KAMPALA – Mr. John Kutosi, 49, left his village for Mbale regional hospital soon after being diagnosed with tuberculosis.
Everyone in the village including his own wife and children shunned him for fear of catching TB.
He now lies at Mbale regional hospital TB ward with nobody to attend to him, he stretches himself, then coughs and spits as other people close to him immediately run away, why? They don’t want to catch TB.
His wife argued that he would expose her children and other people in the village to the infectious airborne disease, and therefore sent him to hospital and asked him to return only after duly completing treatment.
Kutosi now a regular patient at Mbale regional hospital TB ward is reluctant to go home because he has not completed treatment.
When TB infects a patient, she/he suffers from much more than just a health- disease. As if she/he has lost the right to live their lives.
In Uganda especially rural areas, many patients with TB often experience rejection and social isolation.
Kutosi suspects he might have contracted the respiratory disease in his village’s overcrowded and poorly ventilated church where he goes daily for praise, worship and prayer.
Dr Jonathan Wangisi, the Mbale District Health Officer says one can also contract TB from tiny overcrowded prisons with little or no ventilation, and that this is one of the leading factors that make a healthy person vulnerable to contracting TB.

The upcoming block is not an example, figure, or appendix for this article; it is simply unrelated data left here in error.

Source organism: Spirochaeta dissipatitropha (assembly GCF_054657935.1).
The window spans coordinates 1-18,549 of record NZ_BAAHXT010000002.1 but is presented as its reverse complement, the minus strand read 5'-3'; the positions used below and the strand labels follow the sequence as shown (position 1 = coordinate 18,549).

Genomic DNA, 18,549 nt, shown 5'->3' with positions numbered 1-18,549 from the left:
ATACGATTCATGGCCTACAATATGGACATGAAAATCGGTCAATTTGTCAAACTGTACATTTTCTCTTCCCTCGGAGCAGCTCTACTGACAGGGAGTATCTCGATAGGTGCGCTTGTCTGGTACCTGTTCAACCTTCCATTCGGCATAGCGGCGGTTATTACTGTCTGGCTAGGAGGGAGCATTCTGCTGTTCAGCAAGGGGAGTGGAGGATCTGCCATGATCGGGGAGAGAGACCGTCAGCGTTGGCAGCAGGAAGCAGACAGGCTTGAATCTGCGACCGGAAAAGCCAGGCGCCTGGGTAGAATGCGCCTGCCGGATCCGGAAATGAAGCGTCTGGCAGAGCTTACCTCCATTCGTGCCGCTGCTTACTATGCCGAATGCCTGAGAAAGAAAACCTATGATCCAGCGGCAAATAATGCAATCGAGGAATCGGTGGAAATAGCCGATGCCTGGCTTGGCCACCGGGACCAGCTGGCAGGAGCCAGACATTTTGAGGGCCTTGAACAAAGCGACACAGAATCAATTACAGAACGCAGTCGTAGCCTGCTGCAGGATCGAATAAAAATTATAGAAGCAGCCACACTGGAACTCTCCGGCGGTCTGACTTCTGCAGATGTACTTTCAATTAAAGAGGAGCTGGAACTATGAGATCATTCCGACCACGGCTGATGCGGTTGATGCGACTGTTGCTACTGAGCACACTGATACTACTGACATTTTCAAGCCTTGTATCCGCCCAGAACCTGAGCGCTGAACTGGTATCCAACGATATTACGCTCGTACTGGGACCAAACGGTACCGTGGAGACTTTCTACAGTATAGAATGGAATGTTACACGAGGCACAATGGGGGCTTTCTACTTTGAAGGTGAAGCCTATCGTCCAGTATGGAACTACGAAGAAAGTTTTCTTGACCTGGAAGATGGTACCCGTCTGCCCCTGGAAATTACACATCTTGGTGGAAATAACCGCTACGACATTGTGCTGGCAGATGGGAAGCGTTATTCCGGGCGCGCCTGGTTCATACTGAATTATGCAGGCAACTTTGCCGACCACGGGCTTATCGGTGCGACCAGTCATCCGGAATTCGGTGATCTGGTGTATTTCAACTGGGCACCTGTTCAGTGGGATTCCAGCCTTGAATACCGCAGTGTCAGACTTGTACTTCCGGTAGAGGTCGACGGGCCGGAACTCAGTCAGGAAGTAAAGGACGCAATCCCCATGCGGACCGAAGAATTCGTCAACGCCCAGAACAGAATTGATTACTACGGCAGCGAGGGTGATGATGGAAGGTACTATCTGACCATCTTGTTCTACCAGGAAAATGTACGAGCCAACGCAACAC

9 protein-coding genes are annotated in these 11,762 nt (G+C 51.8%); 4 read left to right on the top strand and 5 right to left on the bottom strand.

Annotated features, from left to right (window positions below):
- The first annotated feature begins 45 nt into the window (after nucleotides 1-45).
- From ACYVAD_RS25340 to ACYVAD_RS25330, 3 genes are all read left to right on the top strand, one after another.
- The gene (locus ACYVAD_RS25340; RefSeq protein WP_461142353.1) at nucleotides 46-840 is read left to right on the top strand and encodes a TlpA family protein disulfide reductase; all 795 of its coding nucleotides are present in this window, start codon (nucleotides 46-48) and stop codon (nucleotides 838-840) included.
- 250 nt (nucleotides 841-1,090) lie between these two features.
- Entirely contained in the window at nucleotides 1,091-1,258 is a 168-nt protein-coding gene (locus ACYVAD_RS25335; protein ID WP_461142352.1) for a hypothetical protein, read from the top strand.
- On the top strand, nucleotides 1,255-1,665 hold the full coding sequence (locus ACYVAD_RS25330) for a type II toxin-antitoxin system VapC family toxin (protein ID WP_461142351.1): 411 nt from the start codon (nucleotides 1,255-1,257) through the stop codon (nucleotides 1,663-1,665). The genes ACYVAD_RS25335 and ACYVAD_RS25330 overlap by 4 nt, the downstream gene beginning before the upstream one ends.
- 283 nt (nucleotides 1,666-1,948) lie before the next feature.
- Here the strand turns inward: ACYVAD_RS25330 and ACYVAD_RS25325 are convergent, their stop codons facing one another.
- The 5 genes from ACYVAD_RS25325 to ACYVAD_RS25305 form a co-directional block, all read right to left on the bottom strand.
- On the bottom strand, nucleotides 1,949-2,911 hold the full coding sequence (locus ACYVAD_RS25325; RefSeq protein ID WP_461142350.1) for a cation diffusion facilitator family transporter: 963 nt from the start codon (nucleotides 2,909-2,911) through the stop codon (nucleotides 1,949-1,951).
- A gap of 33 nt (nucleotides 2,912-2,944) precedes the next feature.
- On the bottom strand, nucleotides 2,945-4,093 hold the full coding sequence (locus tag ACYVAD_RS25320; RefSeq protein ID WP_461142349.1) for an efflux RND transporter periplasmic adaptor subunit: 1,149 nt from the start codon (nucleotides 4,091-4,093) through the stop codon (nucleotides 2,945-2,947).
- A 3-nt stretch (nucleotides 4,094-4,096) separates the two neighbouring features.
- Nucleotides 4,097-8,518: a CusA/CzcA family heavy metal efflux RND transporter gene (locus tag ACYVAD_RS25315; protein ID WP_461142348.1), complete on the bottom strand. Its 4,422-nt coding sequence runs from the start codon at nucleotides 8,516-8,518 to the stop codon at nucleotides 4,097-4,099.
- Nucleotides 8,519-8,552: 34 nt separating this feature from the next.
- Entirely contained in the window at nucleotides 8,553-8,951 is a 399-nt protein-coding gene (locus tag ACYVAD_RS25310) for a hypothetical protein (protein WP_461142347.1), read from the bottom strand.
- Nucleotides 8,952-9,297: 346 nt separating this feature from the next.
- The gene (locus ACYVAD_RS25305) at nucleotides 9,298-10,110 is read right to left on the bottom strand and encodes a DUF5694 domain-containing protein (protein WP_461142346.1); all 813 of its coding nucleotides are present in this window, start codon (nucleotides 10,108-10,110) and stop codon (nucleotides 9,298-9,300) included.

He added that the airborne disease spreads from an infected person when he or she coughs or sneezes, releasing germs into the air.
“The germs may remain suspended in the air for long – especially where there are restrictions in air flow. This explains why proper ventilation is a preventive measure for TB, and overcrowding and poor housing are risk factors for the spread of the disease,” says Dr Wangisi, also the former project director for operational research at The Aids Support Organisation [TASO].
He adds that the excessive use of Tobacco greatly increases the risk of getting TB and dying of it and regular contact with people who are ill increases your chances of exposure to TB bacteria.
Dr Wangisi says that poor nutrition and ill health and people living in unsanitary conditions like refugees and IDPs are at especially high risk of tuberculosis infection.
Causes of TB
Dr Frank Mugabe, the head of the Uganda National Tuberculosis and Leprosy Programme at the Ministry of Health in Uganda says TB is caused by bacteria that spread from person to person through microscopic droplets released into the air and that this can happen when someone with the untreated, active form of tuberculosis coughs, speaks, sneezes, spits, laughs or sings.
“Although tuberculosis is contagious, it is not easy to catch. You’re much more likely to get tuberculosis from someone you live with or work with than from a stranger. Most people with active TB who have had appropriate drug treatment for at least two weeks are no longer contagious,” said Dr Mugabe.
Dr Mugabe says that any injury caused to the lungs especially charcoal, exhaust fumes and smoke can indirectly propagate disease [TB] dissemination.